Posted by: aitor at November 19, 2004 10:31 AM

Considering that the usual turnaround period for cell phones is around 6 moths, 1 year for the most conservative (budget oriented) people, I wouldn't say that MIDP 2.0 is "a couple of years" away.

MIDP 2.0 phones are out for at least an year, and I could say that anyone that care about mo.bile applications should be using one of those an year from now, at most. Right now I have a Nokia 7650 (MIDP 1.0, Series 60) set -- which I'm sure won't last another year.

Posted by: Marcus Brito at November 19, 2004 11:29 AM

Glad I'm going with SuperWaba instead of j2me.

Posted by: Jonathan Ellis at November 19, 2004 08:33 PM

The 7650 is pretty old now. But even as we speak/write, new phones are still delivered with MIDP 1.0 -- even from manufacturers that have MIDP 2.0 phones in their offering.

While option 1 might not be the best, it will ensure that it runs on every device ...

Posted by: Heiko W. Rupp at November 20, 2004 11:31 AM

My understanding was that the limitation was in place to ease implementation across platforms of the time. I don't believe MIDP 1.0's design was that badly thought out. Apart from using ye olde collection classes.

Posted by: Tom Hawtin at November 20, 2004 11:51 AM

People should stop blaming Sun for every single thing thats wrong with Java. Sure they did some bad things but MIDP is mostly the effort of the spec lead: Nokia.
However, this particular decision was not wrong! Building a custom item requires many things from the operating system GUI such as clipping surfaces and layout next to native widgets... At the time of MIDP 1.0 no one knew it would take off and cell phone companies were not willing to rebuild GUI libraries to suite the whims of Java developers.
If it weren't for this (and many other "small") omission from 1.0 a 2.0 version might not have existed at all.

Posted by: Shai Almog at November 21, 2004 05:45 AM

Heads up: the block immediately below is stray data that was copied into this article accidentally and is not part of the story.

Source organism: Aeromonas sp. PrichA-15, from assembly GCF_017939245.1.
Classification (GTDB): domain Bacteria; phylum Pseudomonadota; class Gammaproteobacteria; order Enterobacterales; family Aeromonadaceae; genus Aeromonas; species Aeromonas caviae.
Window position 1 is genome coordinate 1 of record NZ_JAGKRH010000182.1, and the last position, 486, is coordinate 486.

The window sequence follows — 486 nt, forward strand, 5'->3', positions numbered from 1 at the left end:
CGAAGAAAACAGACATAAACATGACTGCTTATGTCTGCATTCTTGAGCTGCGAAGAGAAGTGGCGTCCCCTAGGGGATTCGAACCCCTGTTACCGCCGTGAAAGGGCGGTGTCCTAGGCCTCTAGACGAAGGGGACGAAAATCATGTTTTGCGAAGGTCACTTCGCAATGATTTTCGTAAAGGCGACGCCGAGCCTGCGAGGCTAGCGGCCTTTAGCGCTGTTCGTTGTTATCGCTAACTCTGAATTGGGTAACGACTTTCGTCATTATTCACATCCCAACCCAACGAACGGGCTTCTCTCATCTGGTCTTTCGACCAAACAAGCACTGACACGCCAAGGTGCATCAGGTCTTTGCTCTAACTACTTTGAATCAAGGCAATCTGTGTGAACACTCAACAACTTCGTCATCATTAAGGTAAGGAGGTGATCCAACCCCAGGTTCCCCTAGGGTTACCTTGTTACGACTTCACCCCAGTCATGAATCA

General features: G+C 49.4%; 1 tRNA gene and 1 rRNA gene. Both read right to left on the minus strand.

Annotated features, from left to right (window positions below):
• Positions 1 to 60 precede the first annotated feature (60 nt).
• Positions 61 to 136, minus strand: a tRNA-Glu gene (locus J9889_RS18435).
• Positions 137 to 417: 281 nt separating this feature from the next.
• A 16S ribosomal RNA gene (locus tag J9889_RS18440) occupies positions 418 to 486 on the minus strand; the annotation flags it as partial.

Motorola was the spec lead for both MIDP versions. See for details.
MIDP 1.0 was never intended to have custom items on Form. Call it limited functionality, but it's not the only limitation, MIDP 1.0 was just a quite limited approach in many aspects.
MIDP 2.0 phones have been available in Europe and Asia since autumn 2003. Not sure about the US. lists 85 of them. There are some false entries and
some are not commercially available, but still there are 10s of devices you can buy today.

Posted by: Uwe Geuder at November 26, 2004 02:22 PM

Someone mentioned MIDP 1 phones are still being sold as of today. I really cant follow him on this one because in germany, its really tough, perhaps impossible to get a MIDP 1.0 phone nowadays.

I dont think its a design flaw, not in the way that a coder forgot to make the methods public ;-) The phones back then were really limited. Some of them were able to carry max. 50kb of JAR size. Can someone tell me how to create wonderful descendants of Items when you have only 50kb of JAR size? Even with obfuscating, my apps reached sizes of 70-80kb and this without user created Items, only by using default GUI stuff. So it was a API design decission based on the hardware capabilities these days. And remember, MIDP1 is really old and the hardware back then was simple.

Posted by: Marc Logemann at November 29, 2004 02:46 PM